Residents start to gather in the 4-H Fairgrounds exhibit hall in Alexandria before the Madison County Board of Zoning Appeals meeting Thursday evening. The board listened to more statements in support and opposition of a proposed solar farm before setting a May 28 meeting for an expected vote. Staff photo by Ken de la Bastide
Residents start to gather in the 4-H Fairgrounds exhibit hall in Alexandria before the Madison County Board of Zoning Appeals meeting Thursday evening. The board listened to more statements in support and opposition of a proposed solar farm before setting a May 28 meeting for an expected vote. Staff photo by Ken de la Bastide
ALEXANDRIA — A decision on the proposed Lone Oak Solar Farm in northern Madison County has been delayed again by the Board of Zoning Appeals.

A divided crowd of several hundred people attended the Thursday night meeting at the Madison County 4-H Fairgrounds.

The project has pitted neighbor against neighbor.

Invenergy, the company proposing the 120-megawatt solar farm, and opponents of the $110 million project renewed their arguments for and against the project.

The Madison County board continued consideration of a special use request and two variances by the company until May 28 at 8:30 a.m. at the Madison County Government Center.

The company is seeking two variances: one from a setback requirement across multiple property lines secured through leases with local property owners and to have more three years to construct the project.

Katya Samoteskul, project manager for Invenergy, outlined several points the company will include in the project area.

It included a 250-foot setback from the nearest residential property, instead of a 50-foot setback required by county ordinance; a $100,000 surety bond for repairing any damaged drainage tiles for five years; hiring an independent third-party company to monitor groundwater on the site; and testing every two years.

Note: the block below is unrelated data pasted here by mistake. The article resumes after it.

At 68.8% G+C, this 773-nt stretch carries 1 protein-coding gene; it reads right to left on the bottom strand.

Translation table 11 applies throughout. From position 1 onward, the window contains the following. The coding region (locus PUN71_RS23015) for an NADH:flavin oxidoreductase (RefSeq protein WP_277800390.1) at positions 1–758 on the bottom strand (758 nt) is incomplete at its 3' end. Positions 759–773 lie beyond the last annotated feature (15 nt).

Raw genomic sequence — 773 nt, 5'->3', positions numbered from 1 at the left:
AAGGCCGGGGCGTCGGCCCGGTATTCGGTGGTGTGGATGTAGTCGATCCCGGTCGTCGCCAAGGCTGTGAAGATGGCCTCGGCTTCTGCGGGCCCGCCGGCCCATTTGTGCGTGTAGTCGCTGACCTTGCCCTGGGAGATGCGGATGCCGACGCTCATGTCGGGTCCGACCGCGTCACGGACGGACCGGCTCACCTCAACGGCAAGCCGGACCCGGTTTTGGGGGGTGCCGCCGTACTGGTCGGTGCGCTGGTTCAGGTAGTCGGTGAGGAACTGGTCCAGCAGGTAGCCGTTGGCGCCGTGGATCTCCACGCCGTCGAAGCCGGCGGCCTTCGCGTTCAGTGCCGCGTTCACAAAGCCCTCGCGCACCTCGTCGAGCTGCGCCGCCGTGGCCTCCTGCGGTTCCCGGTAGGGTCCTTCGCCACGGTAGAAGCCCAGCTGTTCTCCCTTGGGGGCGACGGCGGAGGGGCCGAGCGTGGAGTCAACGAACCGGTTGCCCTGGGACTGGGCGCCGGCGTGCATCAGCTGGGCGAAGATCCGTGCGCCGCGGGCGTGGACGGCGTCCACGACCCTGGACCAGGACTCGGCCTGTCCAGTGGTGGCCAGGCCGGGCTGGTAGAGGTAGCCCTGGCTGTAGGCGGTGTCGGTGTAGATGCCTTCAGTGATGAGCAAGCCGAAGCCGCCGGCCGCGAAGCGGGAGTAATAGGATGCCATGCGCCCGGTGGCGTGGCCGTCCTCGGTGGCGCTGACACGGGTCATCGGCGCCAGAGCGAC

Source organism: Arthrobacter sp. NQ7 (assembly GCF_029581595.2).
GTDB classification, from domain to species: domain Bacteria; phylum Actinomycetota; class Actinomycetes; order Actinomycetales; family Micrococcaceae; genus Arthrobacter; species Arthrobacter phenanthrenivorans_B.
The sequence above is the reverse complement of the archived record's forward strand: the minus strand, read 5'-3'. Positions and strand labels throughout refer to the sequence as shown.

“We have worked hard to exceed the requirements of the ordinance in terms of setbacks and landscaping,” she said.

Tami Davis, a member of the Frankton-Lapel Community School Corp. board, said the Lone Oak Solar Farm will provide $400,000 per year to the school system.

Opponents raised concerns about possible contamination from the solar panels, lower property values and the loss of prime farm land.

Samoteskul said there is a signal when a panel fails for it to be replaced and there have never been any concerns about toxic levels at existing solar farms.

Attorney Terry Hall, representing the opponents, presented additional conditions that they want the BZA to consider if a special use permit is approved.

They are asking for a 500-foot setback, testing groundwater on adjacent properties and a $1 million drainage bond.

“We admit the county passed an ordinance,” Hall said. “There are very few conditions. In other states the conditions are more stringent.”

When the county approved the solar farm ordinance, she said, it didn’t envision a project of this size.

“This is prime farm land that is poorly drained,” Hall said.

She said developers have been encouraged to locate in the Midwest because of the cheapest land and fewest conditions.

Hall admitted that the opponents didn’t have experts to support their positions.

“The company has provided you with the minimum amount of information,” she said. “We are asking for reasonable conditions to protect the neighbors.”

Mike MaRous, an appraiser for Invenergy, said there is no evidence of a loss of property values when a solar farm project is completed.

He said a 100-megawatt facility in Minnesota was one of several sites researched along with several in Indiana.

“A Texas study found no proven economic drop in value where solar farms are located,” MaRous said.

Hall countered that there is not enough information available on the impact on property values.

The proposed 850-acre site is between county roads 350 West and 600 West and 1000 North and 1300 North in Pipe Creek and Monroe townships.

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